The Rolling Stones are an English rock band formed in April 1962 by guitarist and harmonica player Brian Jones, pianist Ian Stewart, vocalist Mick Jagger and guitarist Keith Richards. Bassist Bill Wyman and drummer Charlie Watts completed the early lineup.
Jones was initially the band's leader, but after Jagger and Richards became co-songwriters of international hits for the band, they assumed control. Jones, whose contributions to recording had progressively dwindled and who was unable to tour, left the band by mutual agreement. Shortly before Jones' untimely death in 1969, Mick Taylor joined the Rolling Stones on guitar. Taylor left in 1974 and was replaced by Ronnie Wood. Stewart was taken from the official lineup in 1963 to continue as the band's road manager and occasional keyboardist until his death in 1985. Wyman left in 1990 and was replaced by Darryl Jones as the primary bassist.
After gaining popularity in Europe, The Rolling Stones became successful in North America during the so-called British Invasion of the mid 1960s. They have released 22 studio albums in the United Kingdom (24 in the United States), eight concert albums (nine in the US) and numerous compilations; they have been estimated to have sold worldwide more than 200 million albums. Sticky Fingers (1971) began a string of eight consecutive studio albums reaching number one in the United States. Their most recent album of entirely new material, A Bigger Bang, was released in 2005. In 1989 the Rolling Stones were inducted into the Rock and Roll Hall of Fame, and in 2004 they ranked number 4 in Rolling Stone magazine's 100 Greatest Artists of All Time. In 2008, Billboard magazine ranked the Rolling Stones at number ten on "The Billboard Hot 100 Top All-Time Artists", and as the second most successful group in the Billboard Hot 100 chart.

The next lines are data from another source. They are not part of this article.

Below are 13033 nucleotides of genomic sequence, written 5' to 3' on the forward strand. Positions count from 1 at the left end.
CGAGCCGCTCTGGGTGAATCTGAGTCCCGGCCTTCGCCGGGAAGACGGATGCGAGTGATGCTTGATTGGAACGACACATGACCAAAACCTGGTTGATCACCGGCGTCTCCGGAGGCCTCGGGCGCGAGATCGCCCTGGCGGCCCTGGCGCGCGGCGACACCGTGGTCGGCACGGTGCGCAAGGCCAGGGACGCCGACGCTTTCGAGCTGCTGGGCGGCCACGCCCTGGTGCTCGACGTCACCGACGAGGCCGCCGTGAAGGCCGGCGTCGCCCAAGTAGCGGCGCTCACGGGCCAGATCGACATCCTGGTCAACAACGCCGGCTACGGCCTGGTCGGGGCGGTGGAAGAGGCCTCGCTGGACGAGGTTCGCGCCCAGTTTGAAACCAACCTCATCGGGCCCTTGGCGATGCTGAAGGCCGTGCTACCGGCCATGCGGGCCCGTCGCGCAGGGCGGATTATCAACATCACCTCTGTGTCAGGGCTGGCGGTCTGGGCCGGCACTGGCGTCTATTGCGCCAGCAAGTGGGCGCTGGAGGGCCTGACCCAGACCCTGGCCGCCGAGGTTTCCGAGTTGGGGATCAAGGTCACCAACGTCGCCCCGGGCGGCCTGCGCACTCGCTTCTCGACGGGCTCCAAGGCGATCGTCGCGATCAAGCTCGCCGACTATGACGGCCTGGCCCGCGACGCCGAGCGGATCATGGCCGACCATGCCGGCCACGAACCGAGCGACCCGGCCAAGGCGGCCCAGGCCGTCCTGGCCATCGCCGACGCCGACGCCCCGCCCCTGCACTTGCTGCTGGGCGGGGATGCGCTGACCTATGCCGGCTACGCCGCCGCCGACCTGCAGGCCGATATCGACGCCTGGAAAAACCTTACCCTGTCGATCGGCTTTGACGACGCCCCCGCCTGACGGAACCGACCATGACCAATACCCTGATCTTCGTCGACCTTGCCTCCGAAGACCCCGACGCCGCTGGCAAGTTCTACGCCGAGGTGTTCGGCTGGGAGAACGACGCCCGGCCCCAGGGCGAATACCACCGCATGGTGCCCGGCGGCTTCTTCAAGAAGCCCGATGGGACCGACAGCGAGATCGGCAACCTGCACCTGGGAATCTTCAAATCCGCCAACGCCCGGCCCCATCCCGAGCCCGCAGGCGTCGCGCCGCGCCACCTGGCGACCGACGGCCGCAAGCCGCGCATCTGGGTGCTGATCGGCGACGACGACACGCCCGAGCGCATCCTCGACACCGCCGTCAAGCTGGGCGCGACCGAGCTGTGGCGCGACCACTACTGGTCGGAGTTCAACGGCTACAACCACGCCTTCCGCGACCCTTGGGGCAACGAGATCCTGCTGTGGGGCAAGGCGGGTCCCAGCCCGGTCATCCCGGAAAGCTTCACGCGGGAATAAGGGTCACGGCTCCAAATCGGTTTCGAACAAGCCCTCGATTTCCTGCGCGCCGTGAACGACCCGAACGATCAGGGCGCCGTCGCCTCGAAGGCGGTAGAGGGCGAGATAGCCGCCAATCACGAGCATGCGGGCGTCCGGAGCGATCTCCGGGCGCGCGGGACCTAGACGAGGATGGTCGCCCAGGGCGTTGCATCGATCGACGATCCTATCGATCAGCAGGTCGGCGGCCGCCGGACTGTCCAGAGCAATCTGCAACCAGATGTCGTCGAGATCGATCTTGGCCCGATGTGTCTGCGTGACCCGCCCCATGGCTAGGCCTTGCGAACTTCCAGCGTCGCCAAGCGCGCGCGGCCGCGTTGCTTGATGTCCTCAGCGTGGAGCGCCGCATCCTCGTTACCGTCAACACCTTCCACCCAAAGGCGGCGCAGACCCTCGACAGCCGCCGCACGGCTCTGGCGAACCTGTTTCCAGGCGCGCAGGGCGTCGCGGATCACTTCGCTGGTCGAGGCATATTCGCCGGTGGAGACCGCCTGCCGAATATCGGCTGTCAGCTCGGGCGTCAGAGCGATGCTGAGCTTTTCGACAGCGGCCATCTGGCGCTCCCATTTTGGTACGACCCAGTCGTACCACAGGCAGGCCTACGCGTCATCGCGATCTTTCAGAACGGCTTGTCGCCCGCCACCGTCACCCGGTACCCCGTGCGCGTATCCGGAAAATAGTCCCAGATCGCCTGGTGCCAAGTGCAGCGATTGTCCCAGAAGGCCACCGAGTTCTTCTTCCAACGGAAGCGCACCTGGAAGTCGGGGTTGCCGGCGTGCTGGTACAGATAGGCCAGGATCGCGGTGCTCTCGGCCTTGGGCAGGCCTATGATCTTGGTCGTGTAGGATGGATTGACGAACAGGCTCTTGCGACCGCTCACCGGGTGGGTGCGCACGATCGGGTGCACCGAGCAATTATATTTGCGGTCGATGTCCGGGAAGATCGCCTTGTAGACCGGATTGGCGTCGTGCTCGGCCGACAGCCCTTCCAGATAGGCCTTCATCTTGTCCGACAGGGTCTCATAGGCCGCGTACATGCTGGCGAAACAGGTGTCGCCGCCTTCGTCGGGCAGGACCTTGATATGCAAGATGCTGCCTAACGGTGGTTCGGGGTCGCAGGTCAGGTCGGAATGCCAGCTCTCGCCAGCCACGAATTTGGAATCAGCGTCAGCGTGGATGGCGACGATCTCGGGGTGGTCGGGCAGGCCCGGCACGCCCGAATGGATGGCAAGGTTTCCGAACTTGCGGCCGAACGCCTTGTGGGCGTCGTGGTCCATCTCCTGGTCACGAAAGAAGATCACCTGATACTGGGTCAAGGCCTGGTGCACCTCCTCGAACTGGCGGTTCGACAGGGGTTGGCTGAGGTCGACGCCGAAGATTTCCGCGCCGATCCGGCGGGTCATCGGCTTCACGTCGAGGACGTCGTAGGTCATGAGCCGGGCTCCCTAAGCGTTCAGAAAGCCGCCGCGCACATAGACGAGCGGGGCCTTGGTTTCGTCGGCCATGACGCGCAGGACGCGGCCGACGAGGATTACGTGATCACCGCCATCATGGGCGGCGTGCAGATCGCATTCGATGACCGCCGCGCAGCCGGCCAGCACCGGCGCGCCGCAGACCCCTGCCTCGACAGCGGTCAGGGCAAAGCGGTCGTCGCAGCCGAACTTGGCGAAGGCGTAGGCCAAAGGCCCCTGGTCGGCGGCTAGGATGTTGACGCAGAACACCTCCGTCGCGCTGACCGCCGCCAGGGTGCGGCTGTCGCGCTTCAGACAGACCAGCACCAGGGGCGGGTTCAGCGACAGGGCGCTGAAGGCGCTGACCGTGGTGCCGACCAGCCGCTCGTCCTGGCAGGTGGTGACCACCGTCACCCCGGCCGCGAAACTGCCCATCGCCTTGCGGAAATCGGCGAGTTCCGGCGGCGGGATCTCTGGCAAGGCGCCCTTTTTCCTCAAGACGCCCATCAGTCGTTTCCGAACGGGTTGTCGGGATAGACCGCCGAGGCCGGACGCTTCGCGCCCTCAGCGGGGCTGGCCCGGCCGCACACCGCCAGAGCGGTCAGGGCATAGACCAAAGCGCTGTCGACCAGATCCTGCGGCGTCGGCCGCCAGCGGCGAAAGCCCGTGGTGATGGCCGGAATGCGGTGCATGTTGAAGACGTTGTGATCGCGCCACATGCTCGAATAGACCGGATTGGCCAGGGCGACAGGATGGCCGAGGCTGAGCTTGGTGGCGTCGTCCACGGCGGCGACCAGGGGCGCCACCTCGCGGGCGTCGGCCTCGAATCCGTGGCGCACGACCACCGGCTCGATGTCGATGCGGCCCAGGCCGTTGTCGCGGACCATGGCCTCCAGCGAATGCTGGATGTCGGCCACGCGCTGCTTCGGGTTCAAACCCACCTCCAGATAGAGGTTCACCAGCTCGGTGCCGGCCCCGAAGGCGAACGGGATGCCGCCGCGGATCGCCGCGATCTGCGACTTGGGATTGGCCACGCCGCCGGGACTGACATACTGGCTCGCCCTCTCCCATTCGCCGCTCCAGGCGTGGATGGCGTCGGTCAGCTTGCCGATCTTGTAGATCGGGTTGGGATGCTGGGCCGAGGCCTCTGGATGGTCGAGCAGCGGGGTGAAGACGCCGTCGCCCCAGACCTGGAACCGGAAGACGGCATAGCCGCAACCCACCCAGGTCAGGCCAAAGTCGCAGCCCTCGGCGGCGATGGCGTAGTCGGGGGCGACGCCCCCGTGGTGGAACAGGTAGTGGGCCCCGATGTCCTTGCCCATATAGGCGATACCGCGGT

After signing to Decca Records in 1963, the band changed their name from "The Rollin' Stones" to "The Rolling Stones". Band members and others often refer to the band as "The Stones".
In the early 1950s Keith Richards and Mick Jagger were boyhood friends and classmates at Wentworth Primary School in Dartford, Kent, until their families moved apart.In 1960 when Richards, on his way to class at Sidcup Art College, and Jagger, on his way to class at London School of Economics, met at Dartford train station. The Chuck Berry and Muddy Waters records Jagger carried revealed a mutual interest leading to the formation of a band reestablished their friendship and lead to them forming a band with Dick Taylor (later of Pretty Things). . Richards, Taylor and Jagger found Brian Jones as he sat in playing slide guitar with Alexis Korner's seminal London R&B band, Blues Incorporated. Blues Incorporated contained two other future members of the Rolling Stones; Ian Stewart and Charlie Watts Stewart found a practice space and joined with Jones to start a R&B band playing Chicago Blues. Besides Stewart, Jones and Jagger, the first rehearsal of the as-yet-unnamed band also included Richards attending at Jagger's behest. Other participants were guitarist Geoff Bradford and vocalist Brian Knight objected to the rock 'n roll material Jagger and Richards favoured and wanted no part of forming a band with them. In June 1962 the lineup was: Jagger, Richards, Stewart, Jones, Taylor, and drummer Tony Chapman. According to Richards, Jones christened the band while phoning Jazz News to place an advertisement. When asked what the band's name was, Jones glanced at a Muddy Waters LP lying on the floor of which one of the tracks was "Rollin' Stone"